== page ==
Hacking OAuth 2 Avoiding Security Pitfalls in your Deployment

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13 Δεκ 2013 (πριν από 3 χρόνια και 8 μήνες)

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Hacking OAuth 2
Avoiding Security Pitfalls in your
Deployment
Ping Identity
John

Bradley
Friday, 25 January, 13
Agenda

OAuth 2 (RFC 6749) Basic Concepts

Analysis of 2 real deployment failures resulting in complete
security compromise.

Facebook (Implicit flow used for Authrntication)

foursquare & iOS Developer framework (Back Channel
authentication)

Review of design choices.
Friday, 25 January, 13
Basic Concepts

OAuth is designed for Authorization not Authentication

There are two basic flows supported

Implicit - for Java Script clients in the browser

Code - for server or native clients

OAuth has a four party model

Authorization Server

Client

Protected Resource
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SSO Flows
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SSO Flows
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SSO Flows
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OAuth 2 Implicit Flow
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OAuth 2 Code Flow
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Facebook Connect Implicit flow
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Facebook Connect Implicit flow

The Website (client in OAuth speak) redirects the user to Facebook
asking for access to the users portion of the Facebook Graph API
endpoint.

Facebook gets the users Authorization to give that access.

Facebook then redirects the user back to the client passing an access
token in the URL fragment.

The client performs a GET on the Facebook API endpoint using the
access token from step 3.

The Graph API endpoint returns a JSON object that contains a
Facebook user_id and other public and perhaps private information
based on what access the user granted.

The Website logs in user in as the user_id from the Graph API
endpoint.
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Facebook Connect Implicit flow

The advantage to this is that anyone can read the instructions on
the
Facebook Developers Page
 and make there website a client.

The disadvantage is that they have no security.  Not to put too
fine a point on it, they have not Authenticated the User.  They
have gotten delegated access to the users information.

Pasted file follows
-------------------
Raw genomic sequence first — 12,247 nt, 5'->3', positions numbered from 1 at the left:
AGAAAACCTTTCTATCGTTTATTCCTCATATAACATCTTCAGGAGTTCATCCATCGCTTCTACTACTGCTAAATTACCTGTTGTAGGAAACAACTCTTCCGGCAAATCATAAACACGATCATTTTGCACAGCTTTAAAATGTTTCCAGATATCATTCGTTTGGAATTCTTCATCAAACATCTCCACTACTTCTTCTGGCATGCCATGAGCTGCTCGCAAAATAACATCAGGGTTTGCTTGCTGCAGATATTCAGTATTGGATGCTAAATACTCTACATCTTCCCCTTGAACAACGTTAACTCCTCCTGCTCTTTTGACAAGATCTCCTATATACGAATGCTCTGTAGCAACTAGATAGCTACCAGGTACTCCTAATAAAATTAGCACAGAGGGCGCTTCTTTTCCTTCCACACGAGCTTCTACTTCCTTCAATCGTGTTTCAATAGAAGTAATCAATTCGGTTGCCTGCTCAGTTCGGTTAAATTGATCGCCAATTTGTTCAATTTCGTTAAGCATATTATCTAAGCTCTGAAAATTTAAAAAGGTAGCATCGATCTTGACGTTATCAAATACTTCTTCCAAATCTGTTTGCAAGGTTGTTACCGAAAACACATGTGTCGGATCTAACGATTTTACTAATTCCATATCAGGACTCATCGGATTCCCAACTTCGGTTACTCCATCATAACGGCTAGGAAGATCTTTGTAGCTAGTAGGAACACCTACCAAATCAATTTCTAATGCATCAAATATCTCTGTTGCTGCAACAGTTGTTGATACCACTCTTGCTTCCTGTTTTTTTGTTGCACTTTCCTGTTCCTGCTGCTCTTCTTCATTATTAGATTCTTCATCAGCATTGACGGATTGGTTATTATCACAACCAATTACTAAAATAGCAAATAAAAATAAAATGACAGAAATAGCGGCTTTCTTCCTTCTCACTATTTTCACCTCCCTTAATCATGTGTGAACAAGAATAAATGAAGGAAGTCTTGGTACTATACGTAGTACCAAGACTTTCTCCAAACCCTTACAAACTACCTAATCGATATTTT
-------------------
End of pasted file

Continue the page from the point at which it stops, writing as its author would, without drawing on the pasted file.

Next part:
Any site that the user has granted access to there Facebook
profile can log into any site accepting Facebook login as the user.

Facebook has updated there JS libraries to use a type of audience
restriction. This is not well documented for developers of 3rd
party libraries.

Other people have made similar design choices leaving them
open to attack.
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foursquare & iOS Native Apps

The foursquare Native app redirects the user to Facebook asking
for access to the users portion of the Facebook Graph API
endpoint.

Facebook gets the users Authorization to give that access.

Facebook then redirects the user back to the client passing an
code in the URL query parameter.

The client performs a GET on the Facebook Token endpoint using
the access token from step 3.

The token endpoint returns a access token for the Facebook
Graph API.

The Native app then passes the access token to its API Server
backend.
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foursquare & iOS Native Apps

The backend API server performs a GET on the Facebook API
endpoint using the access token from step 3.

The Graph API endpoint returns a JSON object that contains a
Facebook user_id and other public and perhaps private
information based on what access the user granted.

The API server gives the native client access to the users location
and other information in the foursquare case.
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foursquare & iOS Native Apps

On the face of it the client has authenticated the
use, so what’s the problem.

Like the first case anyone with a valid access token
to a Facebook users graph API endpoint can access
FourSquare as that user.

It is simple to access the FourSquare API and feed in
any access token.

FourSquare and other native app providers are now
passing the code to the backend or using other
audience restriction methods.
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Design Choices

Never make security decisions based on tokens
that might have been issued to other clients.

Use OpenID Connect for Oauth based SSO

It adds Client Audience restriction to OAuth.

It protects against several other token swapping attacks.

Use the OAuth assertion flow for authenticating
native apps to backend API.

Google is implementing this with openID Connect for the Play
Store.
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Questions?

OAuth 2 is only as secure as
you make it...
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